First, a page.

The rated output of the 1GR-FE varies depending on the vehicle application but is approximately 314 HP at 6,200 RPM with 260 lb-ft of torque at 4,700 RPM on 87 octane.
This version features dual VVT-i, variable valve timing on both the intake and exhaust cams. The cams are driven using a timing chain and a 10.8 compression ratio.
- 2005 – 2012 Toyota Avalon (GSX30)
- 2012 – 2018 Toyota Avalon (GSX40)
- 2006 – 2012 Toyota Aurion (GSV40)
- 2005 – 2012 Toyota RAV4/Vanguard (GSA33/38)
- 2006 – 2019 Toyota Estima/Previa/Tarago (GSR50/55)
- 2066 – 2011 Toyota Camry (GSV40)
- 2011 – 2017 Toyota Camry (GSV50)
- 2006 – 2012 Lexus ES 350 (GSV40)
- 2012 – 2018 Lexus ES 350 (GSV50)
- 2007 – 2009 Lexus RX 350
- 2007 – 2016 Toyota Highlander/Kluger
- 2007 – 2012 Toyota Blade Master
- 2007 – 2013 Toyota Mark X Zio (GGA10)
- 2008 – 2015 Toyota Alphard/Vellfire
- 2008 – 2016 Toyota Venza
- 2020 – Present Lexus LM 350 (HongKong)
- 2009 – Present Lotus Evora
- 2012 – 2015 Lotus Exige S V6
- 2006 – 2016 Toyota Sienna
- 2009 – Present Bolwell Nagari 300
- Toyota Corolla (for Super GT)
- Lotus Evora GTE
- 2007 – 2009 TRD Aurion
- 2009 – Present Bolwell Nagari 300 (Sprintex)
- 2011 – 2016 Lotus Evora S
- 2012 Lotus Exige S
2GR-FSE is similar to 2GR-FE and equipped with a direct injection system but with a higher compression ratio of 11.8. it was produced in 2006 and was recognized immediately by Ward’s and won the best engine list for five consecutive years from 2006 to 2009.
It has a 316 HP power output at 6,400 RPM and 280 lb-ft of torque at 4,800 RPM. The 2GR-FSE engine is used in Lexus IS, GS, Mark X, and Crown, incorporating the Toyota’s D-4S twin injection fuel system.
This system combines the traditional port injection with direct injection. Direct injection reduces the charged intake temperature. It helps to increase the performance and lowers the engine knock tendency; however, it does require an in-engine mechanism to increase air turbulence in the engine.
These are put into place to help attain a homogenous air-fuel mixture inside the cylinders at high load and low RPM situations, but these mechanisms weaken the performance at higher engine speeds.
Good thing for 2GR-FSE because this engine was able to achieve specific power near the top of all naturally aspirated production gasoline engines; this is due to the effective usage of port injection and acquired the correct mixture without engine restrictions.
Toyota also introduced a new type of fuel injector for this engine that aids air and fuel mixture to increase power and efficiency.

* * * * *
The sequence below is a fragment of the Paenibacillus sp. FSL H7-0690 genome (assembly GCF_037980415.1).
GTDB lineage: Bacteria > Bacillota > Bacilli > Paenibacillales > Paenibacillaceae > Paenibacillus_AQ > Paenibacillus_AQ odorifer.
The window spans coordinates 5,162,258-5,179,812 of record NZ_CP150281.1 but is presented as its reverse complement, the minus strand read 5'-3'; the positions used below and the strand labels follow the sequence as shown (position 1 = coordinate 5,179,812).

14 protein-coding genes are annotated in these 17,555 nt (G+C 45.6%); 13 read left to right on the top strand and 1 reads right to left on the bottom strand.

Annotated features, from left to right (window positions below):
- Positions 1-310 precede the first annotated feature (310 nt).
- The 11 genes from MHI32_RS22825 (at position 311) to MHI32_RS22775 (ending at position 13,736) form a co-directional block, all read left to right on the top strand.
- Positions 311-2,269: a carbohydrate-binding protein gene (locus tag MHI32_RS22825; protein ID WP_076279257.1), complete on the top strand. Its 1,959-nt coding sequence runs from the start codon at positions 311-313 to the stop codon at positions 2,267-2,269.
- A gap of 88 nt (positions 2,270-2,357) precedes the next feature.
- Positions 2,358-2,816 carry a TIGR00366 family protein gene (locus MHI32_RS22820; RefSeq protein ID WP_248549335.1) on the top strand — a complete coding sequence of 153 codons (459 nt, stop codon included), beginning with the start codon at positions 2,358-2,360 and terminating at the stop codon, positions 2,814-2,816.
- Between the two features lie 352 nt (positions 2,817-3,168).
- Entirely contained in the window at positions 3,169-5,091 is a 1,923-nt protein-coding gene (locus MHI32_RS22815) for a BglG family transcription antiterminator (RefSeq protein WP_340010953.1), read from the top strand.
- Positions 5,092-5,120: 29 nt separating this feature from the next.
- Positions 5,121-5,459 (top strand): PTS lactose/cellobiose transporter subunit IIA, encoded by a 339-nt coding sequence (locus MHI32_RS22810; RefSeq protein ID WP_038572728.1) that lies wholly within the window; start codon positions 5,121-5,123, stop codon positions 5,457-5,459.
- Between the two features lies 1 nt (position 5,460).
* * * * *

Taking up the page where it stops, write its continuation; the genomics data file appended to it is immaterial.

This is due to the dual-fan spray pattern of the direct injectors perpendicular to the piston travel that disperses widely across the cylinder; this not only helps the air-fuel mixture but also improves emissions, especially during the warm-up stage of the catalytic converter.
- 2005 Toyota Crown Athlete
- 2005 Lexus GS 350
- 2005 Lexus GS 450h
- 2005 – 2013 Lexus IS 350
- 2008 Toyota Crown Athlete
- 2008 Toyota Crown Hybrid
- 2009 Toyota Mark X
- 2013 – 2015 Lexus GS 350
- 2013 – 2017 Lexus IS 350
- 2013 – 2017 Lexus IS 300 AWD
- 2014 – 2017 Lexus RC 350
- 2015 Toyota Mark X GRMN
The 2GR-FXE engine is similar to the 1GR-FE but operating by Atkinson Cycle and was produced in 2010. It has an increased compression ratio of 12.5, 249 HP at 6,000 RPM, and 234 lb-ft of torque at 4,800 RPM.
And for Lexus GS 450h, an engine with a 13.0 compression ratio is produced. It can also be found on 2010 Lexus RX 450h, 2010 Toyota Highlander Hybrid (non D-4S), 2012 Lexus GS 450h, and 2013 Toyota Crown Majesta (with D-4S).
2GR-FKS is a combination of the D-4S system from the 2GR-FSE with the Atkinson Cycle used in the 2UR-GSE and 8AR-FTS engine; together with the 2GR-FXS, this engine selectively uses direct and port injection.
The engine was rated at 278 HP at 6,000 RPM and 265 lb-ft of torque at 4,600 RPM for the Tacoma release. The Lexus RX 350 was rated at 295 HP at 6,300 RPM and 267 lb-ft of torque at 4,700 RPM; 311 HP at 6,600 RPM and 280 lb-ft of torque for the Lexus IS350 and GS350.
Other 2GR-FKS Applications
- 2016 – Present Toyota Tacoma